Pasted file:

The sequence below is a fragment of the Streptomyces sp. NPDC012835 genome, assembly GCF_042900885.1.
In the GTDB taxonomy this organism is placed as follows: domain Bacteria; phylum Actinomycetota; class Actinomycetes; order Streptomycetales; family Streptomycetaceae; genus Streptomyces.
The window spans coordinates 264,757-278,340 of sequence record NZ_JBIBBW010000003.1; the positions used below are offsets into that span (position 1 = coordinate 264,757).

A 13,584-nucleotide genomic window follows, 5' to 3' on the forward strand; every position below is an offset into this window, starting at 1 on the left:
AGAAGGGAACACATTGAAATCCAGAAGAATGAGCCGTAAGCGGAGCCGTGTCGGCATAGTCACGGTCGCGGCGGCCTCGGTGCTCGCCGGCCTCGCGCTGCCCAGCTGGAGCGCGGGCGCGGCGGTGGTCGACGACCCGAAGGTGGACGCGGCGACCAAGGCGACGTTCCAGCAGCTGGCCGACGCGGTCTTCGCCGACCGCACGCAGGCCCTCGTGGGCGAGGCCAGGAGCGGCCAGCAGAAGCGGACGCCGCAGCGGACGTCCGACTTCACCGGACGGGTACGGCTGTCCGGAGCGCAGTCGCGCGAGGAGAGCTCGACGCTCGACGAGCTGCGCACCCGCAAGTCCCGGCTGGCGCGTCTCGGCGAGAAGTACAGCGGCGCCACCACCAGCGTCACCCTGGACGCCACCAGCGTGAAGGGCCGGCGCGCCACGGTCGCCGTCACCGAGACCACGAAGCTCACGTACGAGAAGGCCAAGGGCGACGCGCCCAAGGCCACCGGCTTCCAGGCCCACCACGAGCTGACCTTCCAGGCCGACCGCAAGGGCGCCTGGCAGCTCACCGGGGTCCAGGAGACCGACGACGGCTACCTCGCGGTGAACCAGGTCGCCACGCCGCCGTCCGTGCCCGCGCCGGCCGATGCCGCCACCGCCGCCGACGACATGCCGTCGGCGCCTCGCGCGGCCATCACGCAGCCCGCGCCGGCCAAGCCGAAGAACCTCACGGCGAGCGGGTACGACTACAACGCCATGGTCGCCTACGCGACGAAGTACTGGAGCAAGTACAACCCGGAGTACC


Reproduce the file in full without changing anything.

The sequence below is a fragment of the Streptomyces sp. NPDC012835 genome, assembly GCF_042900885.1.
In the GTDB taxonomy this organism is placed as follows: domain Bacteria; phylum Actinomycetota; class Actinomycetes; order Streptomycetales; family Streptomycetaceae; genus Streptomyces.
The window spans coordinates 264,757-278,340 of sequence record NZ_JBIBBW010000003.1; the positions used below are offsets into that span (position 1 = coordinate 264,757).

A 13,584-nucleotide genomic window follows, 5' to 3' on the forward strand; every position below is an offset into this window, starting at 1 on the left:
AGAAGGGAACACATTGAAATCCAGAAGAATGAGCCGTAAGCGGAGCCGTGTCGGCATAGTCACGGTCGCGGCGGCCTCGGTGCTCGCCGGCCTCGCGCTGCCCAGCTGGAGCGCGGGCGCGGCGGTGGTCGACGACCCGAAGGTGGACGCGGCGACCAAGGCGACGTTCCAGCAGCTGGCCGACGCGGTCTTCGCCGACCGCACGCAGGCCCTCGTGGGCGAGGCCAGGAGCGGCCAGCAGAAGCGGACGCCGCAGCGGACGTCCGACTTCACCGGACGGGTACGGCTGTCCGGAGCGCAGTCGCGCGAGGAGAGCTCGACGCTCGACGAGCTGCGCACCCGCAAGTCCCGGCTGGCGCGTCTCGGCGAGAAGTACAGCGGCGCCACCACCAGCGTCACCCTGGACGCCACCAGCGTGAAGGGCCGGCGCGCCACGGTCGCCGTCACCGAGACCACGAAGCTCACGTACGAGAAGGCCAAGGGCGACGCGCCCAAGGCCACCGGCTTCCAGGCCCACCACGAGCTGACCTTCCAGGCCGACCGCAAGGGCGCCTGGCAGCTCACCGGGGTCCAGGAGACCGACGACGGCTACCTCGCGGTGAACCAGGTCGCCACGCCGCCGTCCGTGCCCGCGCCGGCCGATGCCGCCACCGCCGCCGACGACATGCCGTCGGCGCCTCGCGCGGCCATCACGCAGCCCGCGCCGGCCAAGCCGAAGAACCTCACGGCGAGCGGGTACGACTACAACGCCATGGTCGCCTACGCGACGAAGTACTGGAGCAAGTACAACCCGGAGTACC